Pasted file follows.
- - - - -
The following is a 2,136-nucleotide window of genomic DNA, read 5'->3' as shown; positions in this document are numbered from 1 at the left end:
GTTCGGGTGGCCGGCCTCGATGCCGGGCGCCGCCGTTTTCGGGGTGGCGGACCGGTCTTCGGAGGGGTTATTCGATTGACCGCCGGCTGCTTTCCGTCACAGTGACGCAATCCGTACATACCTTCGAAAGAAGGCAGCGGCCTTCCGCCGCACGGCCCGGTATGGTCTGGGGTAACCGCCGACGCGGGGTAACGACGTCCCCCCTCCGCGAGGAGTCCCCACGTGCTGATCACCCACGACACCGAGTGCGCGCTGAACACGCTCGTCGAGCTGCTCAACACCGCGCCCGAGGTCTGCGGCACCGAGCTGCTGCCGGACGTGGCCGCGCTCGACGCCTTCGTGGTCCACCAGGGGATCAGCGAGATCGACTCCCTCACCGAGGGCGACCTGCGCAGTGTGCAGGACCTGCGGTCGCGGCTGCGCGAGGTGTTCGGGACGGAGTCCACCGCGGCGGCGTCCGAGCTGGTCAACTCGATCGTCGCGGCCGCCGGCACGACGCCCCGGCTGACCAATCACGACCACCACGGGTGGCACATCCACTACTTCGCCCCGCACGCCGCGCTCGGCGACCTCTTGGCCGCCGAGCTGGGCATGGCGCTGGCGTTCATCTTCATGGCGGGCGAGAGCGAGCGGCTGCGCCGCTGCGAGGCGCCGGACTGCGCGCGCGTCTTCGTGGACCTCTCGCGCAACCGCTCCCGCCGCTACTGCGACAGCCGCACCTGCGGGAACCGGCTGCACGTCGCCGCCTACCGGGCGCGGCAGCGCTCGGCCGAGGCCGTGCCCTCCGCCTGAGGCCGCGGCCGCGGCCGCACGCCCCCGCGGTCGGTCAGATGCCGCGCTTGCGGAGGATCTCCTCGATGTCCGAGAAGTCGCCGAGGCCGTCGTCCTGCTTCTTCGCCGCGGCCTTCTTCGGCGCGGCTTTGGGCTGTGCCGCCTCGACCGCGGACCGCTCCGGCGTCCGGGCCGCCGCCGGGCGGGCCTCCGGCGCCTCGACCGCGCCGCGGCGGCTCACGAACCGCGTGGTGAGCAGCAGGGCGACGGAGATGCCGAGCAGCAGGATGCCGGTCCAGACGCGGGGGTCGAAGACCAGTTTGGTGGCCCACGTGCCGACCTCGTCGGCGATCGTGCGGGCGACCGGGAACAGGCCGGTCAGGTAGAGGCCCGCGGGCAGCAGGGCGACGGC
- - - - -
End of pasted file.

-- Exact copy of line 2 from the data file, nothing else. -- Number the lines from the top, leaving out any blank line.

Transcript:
GTTCGGGTGGCCGGCCTCGATGCCGGGCGCCGCCGTTTTCGGGGTGGCGGACCGGTCTTCGGAGGGGTTATTCGATTGACCGCCGGCTGCTTTCCGTCACAGTGACGCAATCCGTACATACCTTCGAAAGAAGGCAGCGGCCTTCCGCCGCACGGCCCGGTATGGTCTGGGGTAACCGCCGACGCGGGGTAACGACGTCCCCCCTCCGCGAGGAGTCCCCACGTGCTGATCACCCACGACACCGAGTGCGCGCTGAACACGCTCGTCGAGCTGCTCAACACCGCGCCCGAGGTCTGCGGCACCGAGCTGCTGCCGGACGTGGCCGCGCTCGACGCCTTCGTGGTCCACCAGGGGATCAGCGAGATCGACTCCCTCACCGAGGGCGACCTGCGCAGTGTGCAGGACCTGCGGTCGCGGCTGCGCGAGGTGTTCGGGACGGAGTCCACCGCGGCGGCGTCCGAGCTGGTCAACTCGATCGTCGCGGCCGCCGGCACGACGCCCCGGCTGACCAATCACGACCACCACGGGTGGCACATCCACTACTTCGCCCCGCACGCCGCGCTCGGCGACCTCTTGGCCGCCGAGCTGGGCATGGCGCTGGCGTTCATCTTCATGGCGGGCGAGAGCGAGCGGCTGCGCCGCTGCGAGGCGCCGGACTGCGCGCGCGTCTTCGTGGACCTCTCGCGCAACCGCTCCCGCCGCTACTGCGACAGCCGCACCTGCGGGAACCGGCTGCACGTCGCCGCCTACCGGGCGCGGCAGCGCTCGGCCGAGGCCGTGCCCTCCGCCTGAGGCCGCGGCCGCGGCCGCACGCCCCCGCGGTCGGTCAGATGCCGCGCTTGCGGAGGATCTCCTCGATGTCCGAGAAGTCGCCGAGGCCGTCGTCCTGCTTCTTCGCCGCGGCCTTCTTCGGCGCGGCTTTGGGCTGTGCCGCCTCGACCGCGGACCGCTCCGGCGTCCGGGCCGCCGCCGGGCGGGCCTCCGGCGCCTCGACCGCGCCGCGGCGGCTCACGAACCGCGTGGTGAGCAGCAGGGCGACGGAGATGCCGAGCAGCAGGATGCCGGTCCAGACGCGGGGGTCGAAGACCAGTTTGGTGGCCCACGTGCCGACCTCGTCGGCGATCGTGCGGGCGACCGGGAACAGGCCGGTCAGGTAGAGGCCCGCGGGCAGCAGGGCGACGGC